A Guide to Research Fellowships
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A Guide to Research Fellowships

Written by Hannah Slack

Obtaining a research fellowship is an excellent indication of your ability to thrive as future academic. Often confused with postdocs or research assistant roles, fellowships are competitive positions awarded to exceptional applicants to complete their own research project.

This guide covers everything you’ll need to know about research fellowships to help you understand your career options after completing a PhD. We’ll look at what a research fellow is, eligibility and applications, and how these positions are funded.

What is a research fellowship?

A research fellowship is a prestigious position offered to outstanding researchers to engage in their own academic enquiries. Applicants are required to produce a research proposal outlining their goals for the fellowship and the value and impact of the proposed work. Typically, fellows receive funding from an external body which lists potential host universities where you can complete the project.

There are also teaching fellowships available. These work similarly to the research fellowship, but with a focus on pedagogy.

Research fellowship vs postdoc

Sometimes the term ‘research fellow’ is used interchangeably with ‘postdoc’ or ‘postdoctoral researcher’ but the two are slightly different. Although both positions are short-term contracts, research fellowships tend to be longer as they’re designed to help individuals build upon their independent research within a host institution. Postdocs are usually shorter contracts as successful applicants will work as part of a team on a project led by a more senior academic.

Research fellowships also tend to be more flexible than traditional postdoc opportunities. Some fellowships allow successful applicants to work part-time or apply for sabbaticals and secondments.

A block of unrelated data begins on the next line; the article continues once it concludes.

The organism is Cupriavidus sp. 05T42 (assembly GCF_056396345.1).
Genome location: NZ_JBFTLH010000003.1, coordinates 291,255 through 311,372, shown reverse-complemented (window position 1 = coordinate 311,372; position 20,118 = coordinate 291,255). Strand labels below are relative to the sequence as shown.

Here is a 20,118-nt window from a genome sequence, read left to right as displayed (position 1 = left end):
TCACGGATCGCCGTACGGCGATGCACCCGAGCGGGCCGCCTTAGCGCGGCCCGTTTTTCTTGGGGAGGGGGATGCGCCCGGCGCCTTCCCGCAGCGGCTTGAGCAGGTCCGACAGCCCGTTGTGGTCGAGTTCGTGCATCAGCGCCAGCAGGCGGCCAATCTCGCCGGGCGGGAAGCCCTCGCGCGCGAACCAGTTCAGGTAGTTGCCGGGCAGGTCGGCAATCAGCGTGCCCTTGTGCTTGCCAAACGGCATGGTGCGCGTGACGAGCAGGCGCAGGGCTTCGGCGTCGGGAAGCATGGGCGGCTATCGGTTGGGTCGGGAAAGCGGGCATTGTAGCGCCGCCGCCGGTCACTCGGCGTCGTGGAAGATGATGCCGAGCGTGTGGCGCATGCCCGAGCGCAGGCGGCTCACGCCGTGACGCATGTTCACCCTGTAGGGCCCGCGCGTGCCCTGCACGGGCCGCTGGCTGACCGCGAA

What is a research fellow?

A research fellow is given the resources to run their own project. Typically, fellows will solely be focused on conducting research and communicating their results through publications, presenting at conferences and running outreach activities. Some fellowships will come with an expense budget. These can be small, covering the cost of equipment, or substantial, designed to support a small team of additional staff.

Additionally, research fellows have various professional development opportunities. These could be in the form of classes, workshops or attending networking events. Many may also have a supervisor or tutor who will monitor and aid their career development through semi-regular meetings.

How long are research fellowships?

The length of a research fellowship depends on the funding body and the nature of the project. Typically, contacts are between 1-5 years although many come with opportunities to apply for extensions. Some prestigious fellowships can be up to 8 years long.

How to get a research fellowship

As highly prestigious positions, applicants need to demonstrate exceptional academic work within their field. You may be required to submit a substantial piece of research, such as a journal article, alongside your application to demonstrate your suitability. The listing will specify whether the work you submit could be previously published or not.